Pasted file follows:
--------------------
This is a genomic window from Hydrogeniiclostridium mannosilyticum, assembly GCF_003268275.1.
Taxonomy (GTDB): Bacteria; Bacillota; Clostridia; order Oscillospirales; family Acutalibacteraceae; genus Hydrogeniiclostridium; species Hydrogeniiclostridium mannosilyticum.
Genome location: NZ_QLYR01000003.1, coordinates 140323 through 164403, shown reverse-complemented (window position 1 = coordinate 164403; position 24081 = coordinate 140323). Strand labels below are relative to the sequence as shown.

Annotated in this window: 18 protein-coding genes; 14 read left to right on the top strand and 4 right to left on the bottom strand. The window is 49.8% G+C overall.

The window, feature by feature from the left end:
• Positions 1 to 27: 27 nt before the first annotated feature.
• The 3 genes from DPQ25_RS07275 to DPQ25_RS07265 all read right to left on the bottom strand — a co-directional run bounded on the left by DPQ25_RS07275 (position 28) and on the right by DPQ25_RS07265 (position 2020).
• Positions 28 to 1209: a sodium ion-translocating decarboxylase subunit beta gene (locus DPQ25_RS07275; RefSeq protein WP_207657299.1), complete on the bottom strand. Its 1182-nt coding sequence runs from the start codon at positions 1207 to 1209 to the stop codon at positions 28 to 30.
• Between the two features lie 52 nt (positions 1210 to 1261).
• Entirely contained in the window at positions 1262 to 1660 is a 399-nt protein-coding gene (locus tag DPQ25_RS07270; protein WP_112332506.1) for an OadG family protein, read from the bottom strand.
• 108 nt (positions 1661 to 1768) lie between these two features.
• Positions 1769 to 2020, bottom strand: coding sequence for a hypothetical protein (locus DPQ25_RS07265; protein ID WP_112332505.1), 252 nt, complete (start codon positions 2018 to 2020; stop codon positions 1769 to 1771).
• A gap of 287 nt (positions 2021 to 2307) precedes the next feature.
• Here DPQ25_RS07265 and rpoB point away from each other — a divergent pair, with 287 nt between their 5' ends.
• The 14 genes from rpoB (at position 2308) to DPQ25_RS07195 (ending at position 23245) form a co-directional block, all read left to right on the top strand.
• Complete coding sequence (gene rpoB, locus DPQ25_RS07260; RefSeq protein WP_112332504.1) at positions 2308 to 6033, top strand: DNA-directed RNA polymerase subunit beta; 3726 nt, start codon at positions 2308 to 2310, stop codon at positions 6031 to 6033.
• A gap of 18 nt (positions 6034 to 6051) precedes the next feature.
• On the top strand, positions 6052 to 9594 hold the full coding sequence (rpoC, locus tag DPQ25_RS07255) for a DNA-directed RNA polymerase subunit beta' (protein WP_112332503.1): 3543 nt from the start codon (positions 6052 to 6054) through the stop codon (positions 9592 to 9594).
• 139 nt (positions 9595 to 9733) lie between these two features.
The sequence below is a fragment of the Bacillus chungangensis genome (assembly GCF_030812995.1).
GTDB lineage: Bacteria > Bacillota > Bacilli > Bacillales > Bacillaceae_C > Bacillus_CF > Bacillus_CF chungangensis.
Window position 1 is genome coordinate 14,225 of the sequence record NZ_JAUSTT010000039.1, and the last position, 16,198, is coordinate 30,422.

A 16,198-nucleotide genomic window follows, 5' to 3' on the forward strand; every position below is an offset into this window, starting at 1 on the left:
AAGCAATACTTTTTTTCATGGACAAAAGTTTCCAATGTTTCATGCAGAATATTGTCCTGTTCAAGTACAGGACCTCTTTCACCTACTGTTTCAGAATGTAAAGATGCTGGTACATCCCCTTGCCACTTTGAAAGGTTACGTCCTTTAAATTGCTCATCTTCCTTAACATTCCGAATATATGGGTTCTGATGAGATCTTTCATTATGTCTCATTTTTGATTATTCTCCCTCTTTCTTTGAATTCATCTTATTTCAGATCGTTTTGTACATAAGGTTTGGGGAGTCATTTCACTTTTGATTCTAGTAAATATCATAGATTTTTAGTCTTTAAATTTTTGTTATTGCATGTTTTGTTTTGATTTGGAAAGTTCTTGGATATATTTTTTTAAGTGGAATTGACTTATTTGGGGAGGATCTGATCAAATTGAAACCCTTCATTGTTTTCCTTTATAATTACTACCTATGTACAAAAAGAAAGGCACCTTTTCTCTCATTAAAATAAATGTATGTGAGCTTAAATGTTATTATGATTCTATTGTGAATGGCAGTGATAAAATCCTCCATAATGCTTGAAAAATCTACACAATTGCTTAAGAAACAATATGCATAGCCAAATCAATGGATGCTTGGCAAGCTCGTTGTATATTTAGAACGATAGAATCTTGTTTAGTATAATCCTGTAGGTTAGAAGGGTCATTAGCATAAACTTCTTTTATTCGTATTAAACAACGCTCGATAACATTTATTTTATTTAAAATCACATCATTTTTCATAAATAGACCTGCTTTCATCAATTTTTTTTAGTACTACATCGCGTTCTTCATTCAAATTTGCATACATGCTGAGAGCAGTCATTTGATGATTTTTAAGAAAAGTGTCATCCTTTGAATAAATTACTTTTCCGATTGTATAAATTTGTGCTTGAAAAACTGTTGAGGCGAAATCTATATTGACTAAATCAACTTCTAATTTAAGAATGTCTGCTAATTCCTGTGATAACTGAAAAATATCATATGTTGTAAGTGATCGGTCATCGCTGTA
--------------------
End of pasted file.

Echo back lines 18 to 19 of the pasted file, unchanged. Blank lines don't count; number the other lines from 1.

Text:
• On the top strand, positions 6052 to 9594 hold the full coding sequence (rpoC, locus tag DPQ25_RS07255) for a DNA-directed RNA polymerase subunit beta' (protein WP_112332503.1): 3543 nt from the start codon (positions 6052 to 6054) through the stop codon (positions 9592 to 9594).
• 139 nt (positions 9595 to 9733) lie between these two features.